The View from a Monasteryby Benet Tvedten
Hundreds of tourists visit Blue Cloud Abbey every year, and many more have read Kathleen Norris's accounts of this South Dakota landmark, but few have seen it as it is portrayed here. Brother Benet demystifies a way of life that, to many, seems harsh and restrictive, but which he shows us can be liberating. The Rule of St. Benedict offers a vision of stability,… See more details below
Hundreds of tourists visit Blue Cloud Abbey every year, and many more have read Kathleen Norris's accounts of this South Dakota landmark, but few have seen it as it is portrayed here. Brother Benet demystifies a way of life that, to many, seems harsh and restrictive, but which he shows us can be liberating. The Rule of St. Benedict offers a vision of stability, honesty, temperance, and responsibility, all of which are in short supply in modern society. In a world where almost everyone is looking for the newest, the fastest, and the best, a monk lives a quiet life with a small group of men whose vocation may be the only thing they have in common.
- Penguin Publishing Group
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In the northeastern corner of South Dakota where I live, there are two attractions to which sightseers are drawn: a cheese factory and a monastery. The monastery is located two hundred miles west of Minneapolis and one hundred thirty miles from both Fargo and Sioux Falls, the two largest cities in the Dakotas. A sign at a roadside park on U.S. Highway 12 indicates that the monastery is one of the nearby points of interest, and motorists who pass through frequently swing by for a look. On Sunday afternoons, people who live in the area like to drive out to see the monastery. During the week, a busload of people might arrive, bearing a homemakers' club, school children, or a group of senior citizens. Sometimes they have come directly to the monastery from the cheese factory.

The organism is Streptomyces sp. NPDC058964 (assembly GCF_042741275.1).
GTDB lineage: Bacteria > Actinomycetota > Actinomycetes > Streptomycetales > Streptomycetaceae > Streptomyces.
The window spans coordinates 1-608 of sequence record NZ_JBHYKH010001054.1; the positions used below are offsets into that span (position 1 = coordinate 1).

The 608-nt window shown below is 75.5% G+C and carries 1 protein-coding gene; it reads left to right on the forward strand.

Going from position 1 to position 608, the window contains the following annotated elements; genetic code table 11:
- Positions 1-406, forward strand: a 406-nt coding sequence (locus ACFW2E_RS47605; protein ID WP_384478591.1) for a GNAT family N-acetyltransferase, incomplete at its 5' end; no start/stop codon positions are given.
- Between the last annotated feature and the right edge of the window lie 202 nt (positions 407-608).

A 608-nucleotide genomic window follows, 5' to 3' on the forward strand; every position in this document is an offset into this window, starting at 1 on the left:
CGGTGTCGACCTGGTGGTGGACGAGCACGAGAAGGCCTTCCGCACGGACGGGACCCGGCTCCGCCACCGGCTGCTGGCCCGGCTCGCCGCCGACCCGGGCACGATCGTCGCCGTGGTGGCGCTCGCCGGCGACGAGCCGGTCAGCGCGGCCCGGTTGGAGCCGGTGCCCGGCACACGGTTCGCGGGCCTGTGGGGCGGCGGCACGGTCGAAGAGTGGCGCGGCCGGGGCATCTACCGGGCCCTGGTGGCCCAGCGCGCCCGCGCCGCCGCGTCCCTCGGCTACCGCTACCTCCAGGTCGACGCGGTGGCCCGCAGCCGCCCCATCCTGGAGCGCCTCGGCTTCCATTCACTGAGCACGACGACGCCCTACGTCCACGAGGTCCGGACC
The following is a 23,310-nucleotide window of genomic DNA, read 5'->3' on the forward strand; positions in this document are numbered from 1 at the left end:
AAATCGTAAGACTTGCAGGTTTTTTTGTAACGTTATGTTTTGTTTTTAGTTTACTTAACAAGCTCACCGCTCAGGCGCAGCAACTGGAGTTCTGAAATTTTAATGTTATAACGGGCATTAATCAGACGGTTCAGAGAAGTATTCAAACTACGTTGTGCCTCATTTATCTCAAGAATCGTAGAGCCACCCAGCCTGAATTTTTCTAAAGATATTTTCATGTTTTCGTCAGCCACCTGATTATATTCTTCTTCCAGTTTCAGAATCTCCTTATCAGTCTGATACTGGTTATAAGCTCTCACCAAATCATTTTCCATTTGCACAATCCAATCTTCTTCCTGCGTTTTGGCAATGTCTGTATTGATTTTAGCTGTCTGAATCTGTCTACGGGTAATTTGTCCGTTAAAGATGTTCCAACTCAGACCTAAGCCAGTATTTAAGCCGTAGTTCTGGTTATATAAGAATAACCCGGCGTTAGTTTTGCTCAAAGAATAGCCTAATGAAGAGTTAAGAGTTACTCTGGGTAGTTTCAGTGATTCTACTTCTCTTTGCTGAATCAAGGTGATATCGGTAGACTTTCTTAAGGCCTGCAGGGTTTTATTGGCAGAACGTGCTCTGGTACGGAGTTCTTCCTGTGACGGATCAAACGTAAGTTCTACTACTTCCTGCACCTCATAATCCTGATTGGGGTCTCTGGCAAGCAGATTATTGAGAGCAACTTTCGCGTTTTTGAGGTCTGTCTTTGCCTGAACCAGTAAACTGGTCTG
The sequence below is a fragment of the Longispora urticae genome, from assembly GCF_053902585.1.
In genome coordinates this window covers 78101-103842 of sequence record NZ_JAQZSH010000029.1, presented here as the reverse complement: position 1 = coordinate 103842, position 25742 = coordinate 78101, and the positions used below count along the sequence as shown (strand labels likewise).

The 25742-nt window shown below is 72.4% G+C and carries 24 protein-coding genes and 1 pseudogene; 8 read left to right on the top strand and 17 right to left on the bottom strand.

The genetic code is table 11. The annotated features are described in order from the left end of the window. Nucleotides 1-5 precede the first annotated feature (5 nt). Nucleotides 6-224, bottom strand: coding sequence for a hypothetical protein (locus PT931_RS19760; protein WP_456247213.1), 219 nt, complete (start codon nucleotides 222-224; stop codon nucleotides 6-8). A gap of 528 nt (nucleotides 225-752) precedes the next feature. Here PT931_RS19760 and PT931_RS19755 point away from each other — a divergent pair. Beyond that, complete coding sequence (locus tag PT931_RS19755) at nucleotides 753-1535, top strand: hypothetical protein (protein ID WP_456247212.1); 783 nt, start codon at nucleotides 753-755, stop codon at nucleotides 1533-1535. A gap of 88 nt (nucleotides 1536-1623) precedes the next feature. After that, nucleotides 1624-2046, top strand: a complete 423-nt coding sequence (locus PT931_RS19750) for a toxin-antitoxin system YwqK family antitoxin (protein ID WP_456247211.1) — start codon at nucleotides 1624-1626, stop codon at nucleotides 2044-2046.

I have lived in the monastery for over forty years, and I have witnessed this unending stream of tourists. Neighbors of the monastery often like to bring visiting relatives and friends here for a tour. One day the guest register was signed by people from Kansas, Wisconsin, Florida, California, and Norway. On occasion, I have had the responsibility of showing the monastery to people who have arranged a tour. Many of them appear genuinely impressed by what they see. Others are obviously baffled. This is understandable because monasticism will always be a mystery to most people. Some tourists are concerned only about the physical structure of the place. They compliment us for having constructed the monastery ourselves and seldom ask about our prayer life.
There are many false notions about monasticism. Pious people think that monks are holy. People who don't know much about religion think we are peculiar. The truth of the matter is that we are neither, though I have known individual monks who were both. Most of us are ordinary men who find that it is easier for us to be holier here than in some other place.